Tomyhoi Peak and Yellow Aster Butte
July 15, 1995

Views, views and more views - that's what this trip is all about! The far north Cascades, the Canadian and American Border Peaks, the Fraser River valley, Mount Baker and Mount Shuksan - all stunningly close, so it seems, while you bask in a granite bowled wonderland. There is a price to be paid, though - the cruelly named "Keep Kool" trail is your admission to this stunningly beautiful destination. Climbing steeply, with southern exposure, this trail will drain all your water bottles, then taunt you with a broad flat bench, only to resume steeper (if that's possible) than before for the final slope up to glacially scoured granite bowls outlined with Paradisian explosions of wildflowers and, scattered here and there like afterthoughts, abandoned hardware and mine shafts of the miners who first explored this area.

If you are a hiker or backpacker, this alone may be enough reason to pay a visit to these high meadows. If you're a bit more ambitious, though, Tomyhoi Peak beckons as one of the finest scrambles I've ever done. We did the trip as an overnighter, so after struggling up into the midst of the Yellow Aster Lakes, we found a patch of snow to pitch our tents on, dumped most of our gear, and hurried on our way. There was enough snow that the trail wasn't always entirely visible, but where the snow persisted, a boot path through the snow lead us unfailingly on, first up a short steep slope of snow, then along a crest for a ways, then steeply down 200 feet or so of exposed rock and back up again to the ridge. From here we traversed high on a snow bank curving around to the north side of Tomyhoi Peak, and to the top of the remnants of the Tomyhoi Glacier. Our route kept us along the upper crest of the glacier or in the 'schrund, so no need to consider roping up (lower down, the main body of the glacier was quite broken up, but there is no reason to get onto the glacier proper on this route.) At an obvious gap in the ridge, we crossed to the south side of Tomyhoi's spine, and proceeded along rubbly but easy benches. The drop down into the Nooksack valley to the south was tremendous, and kept us very conscious of our footing - there is no chance for recovery should one trip here. The route was gloriously decorated with flowers springing from the cracks of the rock, and we stopped several times to admire, photograph, and try to identify all the plants that were sturdy enough to survive here. A short ways later, and Maren and I arrived on top of the false summit. Steve and Mick had gone on ahead, and we now saw them working their way up what looked to us like a tremendously steep and exposed rock wall. Our hesitation must have been obvious, because Steve called out for us to keep going, it wasn't as bad as it looked. Thank goodness he was right, because it was quite intimidating - 150ish feet of what looked like mid-5th class climbing turned out to be easy scrambling on somewhat loose rock that allowed us to gain the final ridge crest to the summit. Five more minutes and we arrived at the summit cairn on the end of the west ridge, hanging high over valleys with stunning views in all directions!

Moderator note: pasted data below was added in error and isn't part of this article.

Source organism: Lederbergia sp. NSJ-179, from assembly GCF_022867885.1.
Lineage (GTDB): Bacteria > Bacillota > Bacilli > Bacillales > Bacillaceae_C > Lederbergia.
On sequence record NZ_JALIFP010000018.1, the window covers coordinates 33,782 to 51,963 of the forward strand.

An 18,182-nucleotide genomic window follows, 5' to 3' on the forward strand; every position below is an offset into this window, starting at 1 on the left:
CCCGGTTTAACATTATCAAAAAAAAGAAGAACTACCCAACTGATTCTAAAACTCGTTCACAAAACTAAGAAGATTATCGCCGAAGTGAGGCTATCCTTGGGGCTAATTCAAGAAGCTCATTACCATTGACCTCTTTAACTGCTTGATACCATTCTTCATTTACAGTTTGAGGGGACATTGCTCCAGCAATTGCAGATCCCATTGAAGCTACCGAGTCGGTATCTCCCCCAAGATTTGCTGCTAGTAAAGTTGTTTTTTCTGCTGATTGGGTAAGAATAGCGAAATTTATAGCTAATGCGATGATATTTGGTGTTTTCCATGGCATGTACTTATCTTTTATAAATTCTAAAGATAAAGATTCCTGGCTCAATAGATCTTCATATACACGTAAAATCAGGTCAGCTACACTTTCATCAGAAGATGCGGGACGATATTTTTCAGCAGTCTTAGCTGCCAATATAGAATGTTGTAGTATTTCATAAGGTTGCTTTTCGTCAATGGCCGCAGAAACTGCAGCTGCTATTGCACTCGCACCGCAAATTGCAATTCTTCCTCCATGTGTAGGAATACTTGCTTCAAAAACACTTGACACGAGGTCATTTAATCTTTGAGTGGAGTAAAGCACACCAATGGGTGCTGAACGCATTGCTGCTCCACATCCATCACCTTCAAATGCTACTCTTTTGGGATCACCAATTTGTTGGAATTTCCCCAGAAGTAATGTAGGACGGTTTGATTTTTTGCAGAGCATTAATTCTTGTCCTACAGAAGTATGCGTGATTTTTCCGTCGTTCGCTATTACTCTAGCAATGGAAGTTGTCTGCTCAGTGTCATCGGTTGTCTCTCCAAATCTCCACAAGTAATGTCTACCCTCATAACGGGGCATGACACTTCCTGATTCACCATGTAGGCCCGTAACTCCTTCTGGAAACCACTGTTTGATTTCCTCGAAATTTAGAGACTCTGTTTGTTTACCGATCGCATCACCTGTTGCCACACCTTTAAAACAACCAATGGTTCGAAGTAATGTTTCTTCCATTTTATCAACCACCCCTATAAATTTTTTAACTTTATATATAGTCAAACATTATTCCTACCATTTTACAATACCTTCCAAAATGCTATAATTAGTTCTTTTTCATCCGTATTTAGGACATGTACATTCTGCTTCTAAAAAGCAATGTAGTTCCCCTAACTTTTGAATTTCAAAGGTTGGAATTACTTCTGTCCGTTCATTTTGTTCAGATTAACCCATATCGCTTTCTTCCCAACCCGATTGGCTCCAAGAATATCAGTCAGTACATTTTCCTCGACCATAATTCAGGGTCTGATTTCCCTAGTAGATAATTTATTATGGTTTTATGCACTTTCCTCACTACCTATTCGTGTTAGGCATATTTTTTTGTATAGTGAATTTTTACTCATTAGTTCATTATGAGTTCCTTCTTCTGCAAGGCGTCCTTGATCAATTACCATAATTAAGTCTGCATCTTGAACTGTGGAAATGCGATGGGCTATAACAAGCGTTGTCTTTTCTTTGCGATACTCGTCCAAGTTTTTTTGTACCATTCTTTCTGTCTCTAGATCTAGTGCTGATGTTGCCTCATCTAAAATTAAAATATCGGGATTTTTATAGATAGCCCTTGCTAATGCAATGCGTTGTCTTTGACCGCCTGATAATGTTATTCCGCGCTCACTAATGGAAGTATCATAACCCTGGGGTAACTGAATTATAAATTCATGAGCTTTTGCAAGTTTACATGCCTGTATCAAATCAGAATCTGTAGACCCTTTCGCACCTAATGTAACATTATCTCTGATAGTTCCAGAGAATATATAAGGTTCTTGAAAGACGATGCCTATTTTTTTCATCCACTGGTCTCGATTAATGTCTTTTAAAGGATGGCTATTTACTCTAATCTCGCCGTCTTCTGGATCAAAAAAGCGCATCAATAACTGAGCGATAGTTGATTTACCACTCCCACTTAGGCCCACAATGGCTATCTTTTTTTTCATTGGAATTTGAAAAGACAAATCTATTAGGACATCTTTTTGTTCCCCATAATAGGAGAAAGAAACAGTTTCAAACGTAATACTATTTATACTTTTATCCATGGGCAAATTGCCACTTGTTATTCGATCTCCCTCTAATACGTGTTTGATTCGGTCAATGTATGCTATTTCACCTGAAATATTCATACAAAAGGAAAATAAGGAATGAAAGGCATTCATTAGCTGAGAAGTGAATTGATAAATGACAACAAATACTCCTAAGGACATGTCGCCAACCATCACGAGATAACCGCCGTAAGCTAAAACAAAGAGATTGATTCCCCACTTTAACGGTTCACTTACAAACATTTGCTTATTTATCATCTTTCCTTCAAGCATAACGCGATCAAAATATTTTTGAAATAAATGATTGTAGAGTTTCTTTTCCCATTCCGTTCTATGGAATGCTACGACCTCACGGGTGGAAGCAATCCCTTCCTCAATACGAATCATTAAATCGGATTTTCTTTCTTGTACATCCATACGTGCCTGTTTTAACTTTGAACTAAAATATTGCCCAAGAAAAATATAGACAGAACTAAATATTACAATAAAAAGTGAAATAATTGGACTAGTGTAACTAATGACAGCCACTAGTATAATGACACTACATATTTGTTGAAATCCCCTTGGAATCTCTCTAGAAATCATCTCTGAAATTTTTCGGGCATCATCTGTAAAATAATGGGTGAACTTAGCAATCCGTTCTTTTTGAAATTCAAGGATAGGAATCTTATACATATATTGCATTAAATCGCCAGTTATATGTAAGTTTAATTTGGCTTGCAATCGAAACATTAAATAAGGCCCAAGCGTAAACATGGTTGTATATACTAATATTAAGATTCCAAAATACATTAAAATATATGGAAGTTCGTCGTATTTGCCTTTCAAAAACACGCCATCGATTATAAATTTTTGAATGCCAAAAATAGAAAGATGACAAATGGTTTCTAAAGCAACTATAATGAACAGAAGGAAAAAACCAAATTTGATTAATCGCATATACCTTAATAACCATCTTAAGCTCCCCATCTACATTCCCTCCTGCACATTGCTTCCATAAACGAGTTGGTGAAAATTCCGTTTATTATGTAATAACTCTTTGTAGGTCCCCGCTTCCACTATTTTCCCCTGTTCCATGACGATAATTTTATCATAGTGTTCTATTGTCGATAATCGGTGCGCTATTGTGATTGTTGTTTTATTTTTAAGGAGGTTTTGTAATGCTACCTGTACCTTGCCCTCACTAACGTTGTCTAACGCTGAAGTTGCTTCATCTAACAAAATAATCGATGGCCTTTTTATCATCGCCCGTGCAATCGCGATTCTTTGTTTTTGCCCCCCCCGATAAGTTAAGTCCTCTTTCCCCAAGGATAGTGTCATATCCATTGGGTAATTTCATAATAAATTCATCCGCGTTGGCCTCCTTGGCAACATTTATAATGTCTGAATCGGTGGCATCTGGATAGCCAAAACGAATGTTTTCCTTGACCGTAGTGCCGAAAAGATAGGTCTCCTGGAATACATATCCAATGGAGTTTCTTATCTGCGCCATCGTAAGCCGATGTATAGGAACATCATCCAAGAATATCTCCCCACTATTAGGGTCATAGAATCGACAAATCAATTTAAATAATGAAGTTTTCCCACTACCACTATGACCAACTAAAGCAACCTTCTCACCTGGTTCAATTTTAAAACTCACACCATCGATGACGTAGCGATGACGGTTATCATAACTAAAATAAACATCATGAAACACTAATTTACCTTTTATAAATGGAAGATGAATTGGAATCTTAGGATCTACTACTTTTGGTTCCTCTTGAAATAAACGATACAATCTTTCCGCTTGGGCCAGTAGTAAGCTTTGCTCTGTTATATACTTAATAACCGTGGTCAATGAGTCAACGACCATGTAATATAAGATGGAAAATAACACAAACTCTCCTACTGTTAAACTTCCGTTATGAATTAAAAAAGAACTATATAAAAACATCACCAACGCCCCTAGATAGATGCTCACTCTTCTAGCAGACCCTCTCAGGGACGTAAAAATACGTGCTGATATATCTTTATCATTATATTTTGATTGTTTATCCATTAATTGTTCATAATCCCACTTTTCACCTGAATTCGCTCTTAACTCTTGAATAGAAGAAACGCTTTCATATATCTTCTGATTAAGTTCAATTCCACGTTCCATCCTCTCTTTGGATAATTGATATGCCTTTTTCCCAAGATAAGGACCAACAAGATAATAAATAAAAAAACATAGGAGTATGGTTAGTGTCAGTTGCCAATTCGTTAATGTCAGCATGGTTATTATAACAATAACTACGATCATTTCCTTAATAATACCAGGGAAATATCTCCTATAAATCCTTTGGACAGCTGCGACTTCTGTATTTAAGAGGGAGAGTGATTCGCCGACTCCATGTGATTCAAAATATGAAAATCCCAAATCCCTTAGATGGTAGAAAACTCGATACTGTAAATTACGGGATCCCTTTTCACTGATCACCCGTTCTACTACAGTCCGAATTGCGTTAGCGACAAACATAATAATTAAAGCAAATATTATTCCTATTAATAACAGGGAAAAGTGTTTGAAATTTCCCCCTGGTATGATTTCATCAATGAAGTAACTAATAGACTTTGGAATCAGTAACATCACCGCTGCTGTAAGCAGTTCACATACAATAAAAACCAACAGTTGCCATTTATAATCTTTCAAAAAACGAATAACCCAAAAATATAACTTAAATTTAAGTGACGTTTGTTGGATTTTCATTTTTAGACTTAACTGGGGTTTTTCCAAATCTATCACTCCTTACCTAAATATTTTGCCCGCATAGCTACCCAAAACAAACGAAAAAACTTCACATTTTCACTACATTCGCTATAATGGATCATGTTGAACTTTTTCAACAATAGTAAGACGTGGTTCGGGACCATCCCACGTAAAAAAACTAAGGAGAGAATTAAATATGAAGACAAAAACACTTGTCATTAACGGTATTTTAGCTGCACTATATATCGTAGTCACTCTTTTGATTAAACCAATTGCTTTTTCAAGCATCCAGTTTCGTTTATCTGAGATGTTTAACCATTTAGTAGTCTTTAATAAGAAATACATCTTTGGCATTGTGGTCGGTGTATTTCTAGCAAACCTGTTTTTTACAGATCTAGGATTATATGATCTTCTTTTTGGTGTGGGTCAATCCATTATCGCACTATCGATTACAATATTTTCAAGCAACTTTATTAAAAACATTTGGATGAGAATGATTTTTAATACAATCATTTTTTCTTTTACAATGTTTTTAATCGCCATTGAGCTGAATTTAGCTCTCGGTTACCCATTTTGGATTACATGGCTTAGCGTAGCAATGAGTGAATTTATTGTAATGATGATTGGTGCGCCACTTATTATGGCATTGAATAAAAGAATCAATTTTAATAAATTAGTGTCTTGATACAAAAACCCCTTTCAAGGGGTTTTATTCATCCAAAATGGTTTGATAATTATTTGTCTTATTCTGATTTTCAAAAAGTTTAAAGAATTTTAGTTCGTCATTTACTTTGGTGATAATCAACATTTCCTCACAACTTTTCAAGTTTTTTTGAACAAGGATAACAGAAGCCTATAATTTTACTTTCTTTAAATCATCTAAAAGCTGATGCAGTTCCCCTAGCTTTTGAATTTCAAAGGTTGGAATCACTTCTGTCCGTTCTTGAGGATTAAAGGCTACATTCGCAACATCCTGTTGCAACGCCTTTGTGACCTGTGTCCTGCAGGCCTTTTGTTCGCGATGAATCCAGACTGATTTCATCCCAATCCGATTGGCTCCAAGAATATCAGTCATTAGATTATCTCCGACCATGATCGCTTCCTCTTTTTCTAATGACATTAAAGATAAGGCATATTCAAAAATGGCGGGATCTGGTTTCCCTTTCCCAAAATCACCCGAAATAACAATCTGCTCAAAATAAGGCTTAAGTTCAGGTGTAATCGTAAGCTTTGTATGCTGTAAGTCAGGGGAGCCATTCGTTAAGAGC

So - steep trail, granite bowls, mining remnants, a profusion of wild flowers, top of a glacier traverse, wonderful scrambling, and views in all directions - is that enough to entice you? If not, there's more! By spending the night we were able to get up the next morning and walk to the top of Yellow Aster Butte for even more fabulous views before heading back down and packing up. So in addition to everything else, if you spend the night it's an easy double summit trip.

Well, I may have gone on a bit here, but this truly is a wonderful trip. There's already a "100 Hikes" book for the area, and "Selected Climbs in the Cascades" covers the best climbing around. The middle ground is missing it's documentation, however, and if there's ever a "Classic Scrambles in the Cascades" written, I'd nominate Tomyhoi Peak as being near the top of the list!

Getting there: Take Highway 542 east from Bellingham past Glacier and 13.5 miles beyond that. Just after the snow equipment maintenance shed, turn left on the trail access road. Take the first left and follow this road (No. 3065) for a little over 2 miles to the Keep Kool trailhead. An early start in mid-summer is strongly advised.

Note: The trailhead for access to Yellow Aster Butte and Tomyhoi Peak has been moved, so you'll no longer have to suffer up the Keep Kool trail. Instead, the approach begins from the Gold Run Pass trailhead, just north of Shuksan on the Mount Baker Highway. The new trailhead is about 4.2 miles up the road, about 2.2 miles past the old Keep Kool trailhead.


Last updated: April 18, 2002